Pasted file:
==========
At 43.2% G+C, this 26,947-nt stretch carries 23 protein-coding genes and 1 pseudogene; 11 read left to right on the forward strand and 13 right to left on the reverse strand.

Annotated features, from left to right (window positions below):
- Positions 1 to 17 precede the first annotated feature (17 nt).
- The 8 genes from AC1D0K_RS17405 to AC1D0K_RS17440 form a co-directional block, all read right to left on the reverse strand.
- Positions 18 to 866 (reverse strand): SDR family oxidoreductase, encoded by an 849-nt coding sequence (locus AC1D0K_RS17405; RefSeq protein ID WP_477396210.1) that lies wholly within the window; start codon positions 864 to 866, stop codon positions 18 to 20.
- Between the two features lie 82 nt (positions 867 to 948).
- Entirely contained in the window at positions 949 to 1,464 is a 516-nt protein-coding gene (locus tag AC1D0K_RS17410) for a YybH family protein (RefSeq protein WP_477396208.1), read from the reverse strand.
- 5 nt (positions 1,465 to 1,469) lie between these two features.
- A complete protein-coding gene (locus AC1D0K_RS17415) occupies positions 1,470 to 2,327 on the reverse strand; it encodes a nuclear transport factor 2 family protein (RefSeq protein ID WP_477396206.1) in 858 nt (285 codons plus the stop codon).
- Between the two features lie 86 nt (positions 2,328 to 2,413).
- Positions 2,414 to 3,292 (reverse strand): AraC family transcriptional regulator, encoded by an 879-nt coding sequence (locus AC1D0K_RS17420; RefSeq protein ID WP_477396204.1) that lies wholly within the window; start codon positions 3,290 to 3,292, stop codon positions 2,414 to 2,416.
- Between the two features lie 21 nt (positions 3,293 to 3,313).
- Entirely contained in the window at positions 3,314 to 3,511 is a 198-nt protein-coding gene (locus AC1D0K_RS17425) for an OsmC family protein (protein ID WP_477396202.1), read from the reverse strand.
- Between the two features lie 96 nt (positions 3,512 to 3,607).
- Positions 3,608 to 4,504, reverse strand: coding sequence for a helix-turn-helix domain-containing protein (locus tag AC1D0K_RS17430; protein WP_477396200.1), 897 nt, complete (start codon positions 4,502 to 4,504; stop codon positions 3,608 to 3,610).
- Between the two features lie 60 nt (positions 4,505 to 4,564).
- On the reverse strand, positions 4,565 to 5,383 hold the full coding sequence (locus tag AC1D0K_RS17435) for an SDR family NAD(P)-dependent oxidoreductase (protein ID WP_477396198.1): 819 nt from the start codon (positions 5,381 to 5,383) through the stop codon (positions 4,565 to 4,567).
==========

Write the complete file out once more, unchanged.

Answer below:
At 43.2% G+C, this 26,947-nt stretch carries 23 protein-coding genes and 1 pseudogene; 11 read left to right on the forward strand and 13 right to left on the reverse strand.

Annotated features, from left to right (window positions below):
- Positions 1 to 17 precede the first annotated feature (17 nt).
- The 8 genes from AC1D0K_RS17405 to AC1D0K_RS17440 form a co-directional block, all read right to left on the reverse strand.
- Positions 18 to 866 (reverse strand): SDR family oxidoreductase, encoded by an 849-nt coding sequence (locus AC1D0K_RS17405; RefSeq protein ID WP_477396210.1) that lies wholly within the window; start codon positions 864 to 866, stop codon positions 18 to 20.
- Between the two features lie 82 nt (positions 867 to 948).
- Entirely contained in the window at positions 949 to 1,464 is a 516-nt protein-coding gene (locus tag AC1D0K_RS17410) for a YybH family protein (RefSeq protein WP_477396208.1), read from the reverse strand.
- 5 nt (positions 1,465 to 1,469) lie between these two features.
- A complete protein-coding gene (locus AC1D0K_RS17415) occupies positions 1,470 to 2,327 on the reverse strand; it encodes a nuclear transport factor 2 family protein (RefSeq protein ID WP_477396206.1) in 858 nt (285 codons plus the stop codon).
- Between the two features lie 86 nt (positions 2,328 to 2,413).
- Positions 2,414 to 3,292 (reverse strand): AraC family transcriptional regulator, encoded by an 879-nt coding sequence (locus AC1D0K_RS17420; RefSeq protein ID WP_477396204.1) that lies wholly within the window; start codon positions 3,290 to 3,292, stop codon positions 2,414 to 2,416.
- Between the two features lie 21 nt (positions 3,293 to 3,313).
- Entirely contained in the window at positions 3,314 to 3,511 is a 198-nt protein-coding gene (locus AC1D0K_RS17425) for an OsmC family protein (protein ID WP_477396202.1), read from the reverse strand.
- Between the two features lie 96 nt (positions 3,512 to 3,607).
- Positions 3,608 to 4,504, reverse strand: coding sequence for a helix-turn-helix domain-containing protein (locus tag AC1D0K_RS17430; protein WP_477396200.1), 897 nt, complete (start codon positions 4,502 to 4,504; stop codon positions 3,608 to 3,610).
- Between the two features lie 60 nt (positions 4,505 to 4,564).
- On the reverse strand, positions 4,565 to 5,383 hold the full coding sequence (locus tag AC1D0K_RS17435) for an SDR family NAD(P)-dependent oxidoreductase (protein ID WP_477396198.1): 819 nt from the start codon (positions 5,381 to 5,383) through the stop codon (positions 4,565 to 4,567).